Restau­ra­teur’s recipe for suc­cess

Pas­sion, fresh food and sound busi­ness strat­egy are key in­gre­di­ents at Meat Press

Ottawa Business Journal - - FRONT PAGE - BY DAVID SALI david@obj.ca

Eatery owner Eti­enne Cuer­rier shares his win­ning for­mula in OBJ’s six-page Small Busi­ness Week spe­cial sec­tion

Ac­cord­ing to the old adage, there’s no such thing as a free lunch. Eti­enne Cuer­rier’s loyal cus­tomers would beg to dif­fer.

Mr. Cuer­rier, the owner of Meat Press Cre­ative Char­cu­terie and Sand­wich Shop in Hin­ton­burg, cel­e­brated his first year in busi­ness in early Oc­to­ber. The long­time chef at well-known restau­rants such as L’Orée du Bois, Soif and the Wake­field Mill knew he was onto some­thing when his in­cen­tive pro­gram – buy 10 sand­wiches, get one free – gen­er­ated about 40 give­aways in the first month alone.

“That was very im­pres­sive,” the af­fa­ble en­trepreneur says with a chuckle. “We’re in a small neigh­bour­hood, off the (main) street. You have to keep (cus­tomers) com­ing back if you want to make money.”

Lo­cated in a small space tucked away on Arm­strong Road, a block north of Welling­ton Street West near Som­er­set, Meat Press has be­come a go-to lunch des­ti­na­tion for ev­ery­one from nearby of­fice work­ers and store own­ers to other chefs from es­tab­lish­ments such as Al­lium and Whales­bone who stop in for a bite be­fore their shifts.

“That told us that we were do­ing some­thing good,” Mr. Cuer­rier, 32, says of at­tract­ing clien­tele from within his own in­dus­try.

In­deed, busi­ness has been very good for the fa­ther of three young­sters aged 6, 2 and three months, who chose a bit of an un­usual strat­egy dic­tated largely by his hec­tic home life.

In­stead of tar­get­ing the din­ner crowd like most new eater­ies, Meat Press serves only lunch. Af­ter years as a chef who of­ten worked into the wee hours of the morn­ing, Mr. Cuer­rier de­cided things had to change when he struck out on his own.

“It was a bit im­pos­si­ble to have a fam­ily life,” he ex­plains. “We wanted to es­tab­lish lunch be­cause I think it’s the best way to get known. It was a big chal­lenge be­cause all the restau­rants I worked at … lunch was never a big hit. For us to sur­vive (serv­ing) no al­co­hol, only do­ing lunch was a big chal­lenge. It pushed us to see what peo­ple like, what can we do that is dif­fer­ent, that will in­ter­est them, that they’ll want to come back.”

Mr. Cuer­rier and his team of four chefs have man­aged to do ex­actly that, serv­ing up an ar­ray of sand­wiches fea­tur­ing fresh meat from nearby farm­ers and homemade in­gre­di­ents with a twist, such as may­on­naise in­fused with ba­con or duck fat “just to give it a lit­tle kick.”

Al­most ev­ery­thing is pre­pared in house, he notes, ex­cept the mus­tard be­cause, “I don’t know how to make it.” He used to bake his own bread but found the process too time-con­sum­ing, so nearby bak­ery Art Is In now sup­plies that part of the sand­wich equa­tion.

Lo­cally raised meat and pro­duce might cost a lit­tle more, he says, but it’s worth it.

“We wanted to es­tab­lish lunch be­cause I think it’s the best way to get known. It was a big chal­lenge be­cause all the restau­rants I worked at … lunch was never a big hit. For us to sur­vive (serv­ing) no al­co­hol, only do­ing lunch was a big chal­lenge. It pushed us to see what peo­ple like, what can we do that is dif­fer­ent, that will in­ter­est them, that they’ll want to come back.” – ETI­ENNE CUER­RIER, OWNER OF MEAT PRESS CRE­ATIVE CHAR­CU­TERIE AND SAND­WICH SHOP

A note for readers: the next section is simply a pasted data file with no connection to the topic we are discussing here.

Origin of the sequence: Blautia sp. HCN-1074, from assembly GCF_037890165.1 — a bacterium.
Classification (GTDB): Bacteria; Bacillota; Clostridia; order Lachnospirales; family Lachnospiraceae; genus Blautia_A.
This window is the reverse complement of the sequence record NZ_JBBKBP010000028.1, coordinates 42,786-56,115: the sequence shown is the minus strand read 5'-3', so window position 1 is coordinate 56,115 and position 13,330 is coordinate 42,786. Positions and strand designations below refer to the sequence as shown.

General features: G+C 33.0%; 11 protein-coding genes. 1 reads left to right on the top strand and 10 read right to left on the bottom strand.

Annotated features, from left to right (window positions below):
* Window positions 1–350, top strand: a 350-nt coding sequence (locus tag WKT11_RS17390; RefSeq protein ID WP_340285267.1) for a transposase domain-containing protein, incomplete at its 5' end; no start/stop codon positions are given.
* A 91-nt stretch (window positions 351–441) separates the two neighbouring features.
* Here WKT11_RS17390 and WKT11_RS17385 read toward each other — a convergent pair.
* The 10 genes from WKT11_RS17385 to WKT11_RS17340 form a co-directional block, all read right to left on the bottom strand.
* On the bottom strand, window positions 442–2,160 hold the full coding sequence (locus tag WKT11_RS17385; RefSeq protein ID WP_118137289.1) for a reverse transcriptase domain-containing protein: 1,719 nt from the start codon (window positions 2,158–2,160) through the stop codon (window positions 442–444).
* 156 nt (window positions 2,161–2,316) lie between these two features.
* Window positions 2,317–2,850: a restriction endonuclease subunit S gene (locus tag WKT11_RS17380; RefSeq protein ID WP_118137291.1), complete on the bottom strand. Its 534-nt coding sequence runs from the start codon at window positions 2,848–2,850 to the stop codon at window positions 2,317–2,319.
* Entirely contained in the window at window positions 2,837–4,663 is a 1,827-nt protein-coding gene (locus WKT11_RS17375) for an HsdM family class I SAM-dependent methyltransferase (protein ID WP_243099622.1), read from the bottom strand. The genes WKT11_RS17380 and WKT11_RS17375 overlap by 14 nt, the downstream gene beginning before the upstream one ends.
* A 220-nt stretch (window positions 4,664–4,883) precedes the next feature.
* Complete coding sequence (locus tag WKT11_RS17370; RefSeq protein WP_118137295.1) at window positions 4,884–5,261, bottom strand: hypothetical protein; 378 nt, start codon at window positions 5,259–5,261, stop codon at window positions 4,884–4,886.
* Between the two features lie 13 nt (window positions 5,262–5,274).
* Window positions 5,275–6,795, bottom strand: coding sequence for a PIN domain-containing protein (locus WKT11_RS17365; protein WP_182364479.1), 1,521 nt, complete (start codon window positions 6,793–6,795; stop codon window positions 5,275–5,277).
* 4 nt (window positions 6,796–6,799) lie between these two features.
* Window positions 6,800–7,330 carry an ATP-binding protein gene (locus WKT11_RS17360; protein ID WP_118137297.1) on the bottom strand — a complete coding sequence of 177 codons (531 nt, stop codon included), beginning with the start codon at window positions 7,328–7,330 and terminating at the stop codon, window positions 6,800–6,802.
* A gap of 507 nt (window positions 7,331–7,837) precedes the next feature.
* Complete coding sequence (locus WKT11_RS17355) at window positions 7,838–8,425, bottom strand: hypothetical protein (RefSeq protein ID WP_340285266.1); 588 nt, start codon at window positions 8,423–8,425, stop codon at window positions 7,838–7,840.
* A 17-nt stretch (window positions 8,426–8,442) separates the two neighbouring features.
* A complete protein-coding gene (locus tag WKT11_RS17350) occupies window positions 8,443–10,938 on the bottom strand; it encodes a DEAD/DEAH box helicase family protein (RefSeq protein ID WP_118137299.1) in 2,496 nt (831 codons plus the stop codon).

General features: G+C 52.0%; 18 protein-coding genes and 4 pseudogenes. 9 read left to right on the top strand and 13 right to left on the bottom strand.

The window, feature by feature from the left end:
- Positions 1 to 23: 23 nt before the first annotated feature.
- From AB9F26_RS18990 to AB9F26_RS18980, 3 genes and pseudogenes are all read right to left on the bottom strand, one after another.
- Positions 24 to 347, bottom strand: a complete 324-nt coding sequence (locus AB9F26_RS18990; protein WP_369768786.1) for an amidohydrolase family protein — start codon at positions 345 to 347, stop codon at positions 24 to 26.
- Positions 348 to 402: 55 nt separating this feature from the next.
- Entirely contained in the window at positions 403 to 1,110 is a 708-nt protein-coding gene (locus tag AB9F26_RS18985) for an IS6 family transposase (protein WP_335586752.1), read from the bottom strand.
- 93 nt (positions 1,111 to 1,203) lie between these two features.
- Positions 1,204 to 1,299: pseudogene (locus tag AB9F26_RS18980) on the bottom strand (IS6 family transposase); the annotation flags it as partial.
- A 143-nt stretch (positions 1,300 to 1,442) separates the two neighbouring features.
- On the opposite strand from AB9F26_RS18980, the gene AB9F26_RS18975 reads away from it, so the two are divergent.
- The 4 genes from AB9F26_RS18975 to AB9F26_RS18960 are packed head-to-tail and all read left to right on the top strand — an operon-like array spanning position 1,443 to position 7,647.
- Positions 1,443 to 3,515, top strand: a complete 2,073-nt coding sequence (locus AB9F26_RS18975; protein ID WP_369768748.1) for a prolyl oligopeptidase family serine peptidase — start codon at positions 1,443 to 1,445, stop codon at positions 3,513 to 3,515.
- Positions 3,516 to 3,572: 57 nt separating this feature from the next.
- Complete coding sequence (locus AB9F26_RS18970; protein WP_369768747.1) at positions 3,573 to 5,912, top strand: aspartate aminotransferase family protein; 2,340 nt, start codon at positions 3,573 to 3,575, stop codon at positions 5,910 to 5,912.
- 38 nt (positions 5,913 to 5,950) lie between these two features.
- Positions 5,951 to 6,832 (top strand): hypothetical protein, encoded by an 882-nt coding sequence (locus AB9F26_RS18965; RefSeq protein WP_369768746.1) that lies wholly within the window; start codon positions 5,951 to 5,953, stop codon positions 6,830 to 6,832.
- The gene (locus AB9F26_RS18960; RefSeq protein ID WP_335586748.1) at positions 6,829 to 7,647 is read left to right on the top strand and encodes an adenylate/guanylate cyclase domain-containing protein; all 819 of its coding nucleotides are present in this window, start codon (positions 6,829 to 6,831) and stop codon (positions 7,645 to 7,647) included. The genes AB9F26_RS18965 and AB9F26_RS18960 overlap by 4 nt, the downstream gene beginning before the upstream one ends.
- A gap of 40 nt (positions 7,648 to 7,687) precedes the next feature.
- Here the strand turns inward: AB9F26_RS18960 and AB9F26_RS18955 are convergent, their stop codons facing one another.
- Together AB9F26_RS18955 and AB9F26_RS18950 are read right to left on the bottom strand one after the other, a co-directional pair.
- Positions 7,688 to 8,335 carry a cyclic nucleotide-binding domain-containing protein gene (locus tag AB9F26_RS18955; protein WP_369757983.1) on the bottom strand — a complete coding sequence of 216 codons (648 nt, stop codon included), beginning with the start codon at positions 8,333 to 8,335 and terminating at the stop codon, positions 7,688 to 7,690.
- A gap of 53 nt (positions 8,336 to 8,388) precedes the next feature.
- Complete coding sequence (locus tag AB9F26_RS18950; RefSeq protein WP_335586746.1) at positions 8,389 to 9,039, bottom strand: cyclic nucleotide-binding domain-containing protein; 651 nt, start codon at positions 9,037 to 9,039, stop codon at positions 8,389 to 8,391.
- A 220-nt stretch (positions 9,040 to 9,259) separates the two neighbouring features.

“To stay on top, you have to start with very good prod­ucts,” says Mr. Cuer­rier, whose wife Myr­iam Cam­peau also helps out around the shop and does the books.

“And that’s what we did. I think peo­ple no­tice it.”

He also un­der­stands that restau­rants, like sand­wiches, aren’t very ap­peal­ing if they go stale.

To that end, Mr. Cuer­rier ex­pects Meat Press to get its liquor li­cence be­fore the end of Oc­to­ber, at which point he will start serv­ing din­ner. He plans to limit din­ners to three nights a week at first to see how things go, with a fo­cus on “fam­ily din­ner-style meals” – for ex­am­ple, seafood casseroles or duck cas­soulets that a whole ta­ble can share.

“It’s ba­si­cally try­ing to bring back the French cui­sine and the good times peo­ple had, stay­ing a long time at the ta­ble and en­joy­ing a pre­pared meal,” he ex­plains, not­ing that a cas­soulet takes three days to prop­erly pre­pare. “It’s some­thing peo­ple won’t do as much at home, es­pe­cially in the age group that we’re aim­ing for. It’s stuff that peo­ple don’t have time to do any­more.”

Mr. Cuer­rier cred­its the Busi­ness De­vel­op­ment Bank of Canada and Fu­tur­preneur Canada for pro­vid­ing him with the level of seed fund­ing – $45,000 – that one of the big char­tered banks likely wouldn’t. He has no re­grets about his ven­ture, though if he had to do it over again, he says, he would have been “a lit­tle more ag­gres­sive” in launch­ing a din­ner menu sooner.

His ad­vice to as­pir­ing restau­ra­teurs? Review your busi­ness plan early and of­ten to en­sure you’re stay­ing on track.

“The busi­ness can grow faster than you an­tic­i­pate,” he says.

“In the first week, we started sell­ing out. I didn’t have the time to close the kitchen and make those big changes that I needed to do.”

PHOTO BY MARK HOLLERON

Sand­wiches of fresh bread, local meat and homemade top­pings are al­ways on the menu at Eti­enne Cuer­rier’s Hin­ton­burg lunch spot.

PHOTO BY MARK HOLLERON

Fam­ily is never far from restau­ra­teur Eti­enne Cuer­rier’s thoughts.

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